Las mañanitas is a traditional song popular in Latin America. In Mexico, it is the equivalent of the Happy Birthday song in Spanish, in that everyone sings it at parties. Of course, it isn’t really a happy birthday song in Spanish, because the words are entirely different. It does serve the same purpose though – recognizing the special person of the day.
Be sure to check out all our Spanish songs for kids. You’ll find more traditional songs and also songs for Spanish learners arranged by vocabulary theme.
In other Latin American countries people sing Las mañanitas for birthdays too, and commonly sing it as a serenade on Mother’s Day. It is definitely on my list of songs that all children learning Spanish should know. Below you can hear Sara of Music with Sara sing Las mañanitas.
Growing up, my children spent their summers in Mexico. Two of them have summer birthdays, so Las mañanitas were always a part of their celebrations. In Mexico, we sing the song before the cake is cut. This happy birthday song in Spanish has many verses, but at parties it is common to sing just the first two. These are first two verses of a common variation. You can find links to two printable designs of these lyrics at the end of this post. They are perfect for handing out to birthday party guests who might not know the words or for using in class to sing to a student who is celebrating a birthday.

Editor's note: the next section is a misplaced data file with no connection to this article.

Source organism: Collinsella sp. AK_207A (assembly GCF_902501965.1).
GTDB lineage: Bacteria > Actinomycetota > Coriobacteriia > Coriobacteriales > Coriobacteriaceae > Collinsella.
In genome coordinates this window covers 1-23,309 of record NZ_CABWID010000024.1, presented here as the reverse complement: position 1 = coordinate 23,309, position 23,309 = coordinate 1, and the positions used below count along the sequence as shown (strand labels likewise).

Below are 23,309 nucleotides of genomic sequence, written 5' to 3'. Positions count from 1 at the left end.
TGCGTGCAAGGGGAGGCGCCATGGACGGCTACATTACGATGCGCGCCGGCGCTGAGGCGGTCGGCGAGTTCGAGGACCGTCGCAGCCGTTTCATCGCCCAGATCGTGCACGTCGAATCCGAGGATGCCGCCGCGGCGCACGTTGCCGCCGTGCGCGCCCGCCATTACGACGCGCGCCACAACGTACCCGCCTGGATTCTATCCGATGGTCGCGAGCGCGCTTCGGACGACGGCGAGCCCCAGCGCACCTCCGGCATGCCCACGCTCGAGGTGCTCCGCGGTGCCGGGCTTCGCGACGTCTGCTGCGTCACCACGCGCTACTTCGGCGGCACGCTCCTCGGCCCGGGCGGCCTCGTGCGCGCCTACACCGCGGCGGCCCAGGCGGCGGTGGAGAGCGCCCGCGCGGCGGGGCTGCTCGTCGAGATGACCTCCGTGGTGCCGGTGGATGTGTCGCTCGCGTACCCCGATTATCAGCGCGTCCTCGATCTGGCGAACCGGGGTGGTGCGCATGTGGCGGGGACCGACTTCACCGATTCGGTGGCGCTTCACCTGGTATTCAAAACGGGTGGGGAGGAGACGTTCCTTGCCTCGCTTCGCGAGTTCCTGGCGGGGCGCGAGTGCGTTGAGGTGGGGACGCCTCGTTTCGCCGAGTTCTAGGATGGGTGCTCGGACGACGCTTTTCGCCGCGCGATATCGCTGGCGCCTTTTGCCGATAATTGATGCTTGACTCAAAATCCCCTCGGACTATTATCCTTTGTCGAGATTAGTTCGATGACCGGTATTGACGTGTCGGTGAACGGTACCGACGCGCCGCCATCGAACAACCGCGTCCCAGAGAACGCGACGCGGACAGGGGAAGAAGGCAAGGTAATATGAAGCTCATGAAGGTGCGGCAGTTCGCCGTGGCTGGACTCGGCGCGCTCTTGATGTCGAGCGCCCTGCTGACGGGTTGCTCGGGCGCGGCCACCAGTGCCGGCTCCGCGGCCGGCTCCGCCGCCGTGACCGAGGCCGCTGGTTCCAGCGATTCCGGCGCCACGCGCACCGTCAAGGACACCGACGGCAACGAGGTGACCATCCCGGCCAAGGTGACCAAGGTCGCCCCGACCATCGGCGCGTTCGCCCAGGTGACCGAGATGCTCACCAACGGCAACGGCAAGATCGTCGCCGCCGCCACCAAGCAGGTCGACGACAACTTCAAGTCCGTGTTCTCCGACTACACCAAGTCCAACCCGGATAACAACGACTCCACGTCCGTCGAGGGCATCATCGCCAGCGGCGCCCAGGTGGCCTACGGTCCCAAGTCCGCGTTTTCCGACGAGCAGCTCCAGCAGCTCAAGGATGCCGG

Las mañanitas – Happy Birthday Song in Spanish
Éstas son las mañanitas
que cantaba el rey David.
Hoy por ser día de tu santo
te las cantamos a ti.
Despierta, mi bien, despierta;
mira que ya amaneció.
Ya los pajaritos cantan;
la luna ya se metió.
Because the song is traditional, there are many variations. These are a few of the most common differences:
– The line Hoy por ser día de tu santo refers to the tradition of a name day. In the past, it was common to name a child with the name of the patron saint that corresponded to the day the child was born. There is also a variation that changes that line to hoy por ser tu cumpleaños.
– In the line Despierta mi bien despierta, the words mi bien are sometimes replaced with the name of the person you are singing to.
– In some regions a ti is changed to aquí or así.
– The word pajaritos is sometimes sung pajarillos.
– In the last line of the second verse, the verb se metió is sometimes se escondió.
There are many recordings of Las mañanitas. One of the most famous is by Pedro Infante, but many contemporary and children’s artists have also recorded the song.
Here is a wonderful recording by Music with Sara that she did just for Spanish Playground. It is the first two verses and matches the lyrics on the printable. It is clear and a perfect tempo for Spanish kids learning Spanish.
Link to Printable Happy Birthday Song in Spanish – Las Mañanitas
This post has Spanish birthday vocabulary: Learn Spanish with Pictures – A Birthday Party